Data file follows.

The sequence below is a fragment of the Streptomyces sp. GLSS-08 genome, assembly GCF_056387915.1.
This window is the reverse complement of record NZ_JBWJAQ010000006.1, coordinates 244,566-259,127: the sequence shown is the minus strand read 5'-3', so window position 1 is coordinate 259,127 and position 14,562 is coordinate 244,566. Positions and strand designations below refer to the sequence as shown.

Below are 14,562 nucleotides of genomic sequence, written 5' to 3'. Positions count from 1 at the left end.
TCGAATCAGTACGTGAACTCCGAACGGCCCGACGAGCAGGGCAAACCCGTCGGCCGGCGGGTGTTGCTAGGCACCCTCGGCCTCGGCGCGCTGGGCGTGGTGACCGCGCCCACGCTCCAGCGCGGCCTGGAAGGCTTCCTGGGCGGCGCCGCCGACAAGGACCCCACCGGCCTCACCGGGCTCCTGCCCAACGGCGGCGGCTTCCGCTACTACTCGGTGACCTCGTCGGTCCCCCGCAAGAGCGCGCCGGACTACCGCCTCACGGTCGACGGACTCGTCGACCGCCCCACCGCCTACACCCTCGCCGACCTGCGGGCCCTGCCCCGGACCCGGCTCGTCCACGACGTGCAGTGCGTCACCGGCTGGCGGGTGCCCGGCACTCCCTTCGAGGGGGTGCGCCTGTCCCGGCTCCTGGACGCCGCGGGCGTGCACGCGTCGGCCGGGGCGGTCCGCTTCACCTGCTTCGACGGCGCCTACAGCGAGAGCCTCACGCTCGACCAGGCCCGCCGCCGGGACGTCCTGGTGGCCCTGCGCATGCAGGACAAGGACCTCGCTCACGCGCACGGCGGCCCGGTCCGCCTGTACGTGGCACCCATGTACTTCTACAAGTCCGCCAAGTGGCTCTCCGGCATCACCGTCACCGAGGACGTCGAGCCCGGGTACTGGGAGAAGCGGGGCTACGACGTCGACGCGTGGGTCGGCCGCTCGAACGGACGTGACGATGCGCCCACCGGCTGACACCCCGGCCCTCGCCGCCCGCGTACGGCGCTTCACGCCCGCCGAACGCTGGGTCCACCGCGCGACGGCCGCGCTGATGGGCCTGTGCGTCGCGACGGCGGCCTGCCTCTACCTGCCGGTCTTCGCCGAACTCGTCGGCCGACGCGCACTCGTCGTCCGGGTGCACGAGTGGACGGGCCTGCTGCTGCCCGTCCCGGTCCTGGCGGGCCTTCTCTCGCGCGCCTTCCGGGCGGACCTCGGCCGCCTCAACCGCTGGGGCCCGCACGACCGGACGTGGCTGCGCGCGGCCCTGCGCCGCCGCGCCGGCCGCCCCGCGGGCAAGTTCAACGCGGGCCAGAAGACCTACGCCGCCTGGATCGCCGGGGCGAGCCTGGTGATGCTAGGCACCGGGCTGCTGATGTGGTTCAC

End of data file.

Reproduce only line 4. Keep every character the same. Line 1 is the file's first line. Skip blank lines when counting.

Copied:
TCGAATCAGTACGTGAACTCCGAACGGCCCGACGAGCAGGGCAAACCCGTCGGCCGGCGGGTGTTGCTAGGCACCCTCGGCCTCGGCGCGCTGGGCGTGGTGACCGCGCCCACGCTCCAGCGCGGCCTGGAAGGCTTCCTGGGCGGCGCCGCCGACAAGGACCCCACCGGCCTCACCGGGCTCCTGCCCAACGGCGGCGGCTTCCGCTACTACTCGGTGACCTCGTCGGTCCCCCGCAAGAGCGCGCCGGACTACCGCCTCACGGTCGACGGACTCGTCGACCGCCCCACCGCCTACACCCTCGCCGACCTGCGGGCCCTGCCCCGGACCCGGCTCGTCCACGACGTGCAGTGCGTCACCGGCTGGCGGGTGCCCGGCACTCCCTTCGAGGGGGTGCGCCTGTCCCGGCTCCTGGACGCCGCGGGCGTGCACGCGTCGGCCGGGGCGGTCCGCTTCACCTGCTTCGACGGCGCCTACAGCGAGAGCCTCACGCTCGACCAGGCCCGCCGCCGGGACGTCCTGGTGGCCCTGCGCATGCAGGACAAGGACCTCGCTCACGCGCACGGCGGCCCGGTCCGCCTGTACGTGGCACCCATGTACTTCTACAAGTCCGCCAAGTGGCTCTCCGGCATCACCGTCACCGAGGACGTCGAGCCCGGGTACTGGGAGAAGCGGGGCTACGACGTCGACGCGTGGGTCGGCCGCTCGAACGGACGTGACGATGCGCCCACCGGCTGACACCCCGGCCCTCGCCGCCCGCGTACGGCGCTTCACGCCCGCCGAACGCTGGGTCCACCGCGCGACGGCCGCGCTGATGGGCCTGTGCGTCGCGACGGCGGCCTGCCTCTACCTGCCGGTCTTCGCCGAACTCGTCGGCCGACGCGCACTCGTCGTCCGGGTGCACGAGTGGACGGGCCTGCTGCTGCCCGTCCCGGTCCTGGCGGGCCTTCTCTCGCGCGCCTTCCGGGCGGACCTCGGCCGCCTCAACCGCTGGGGCCCGCACGACCGGACGTGGCTGCGCGCGGCCCTGCGCCGCCGCGCCGGCCGCCCCGCGGGCAAGTTCAACGCGGGCCAGAAGACCTACGCCGCCTGGATCGCCGGGGCGAGCCTGGTGATGCTAGGCACCGGGCTGCTGATGTGGTTCAC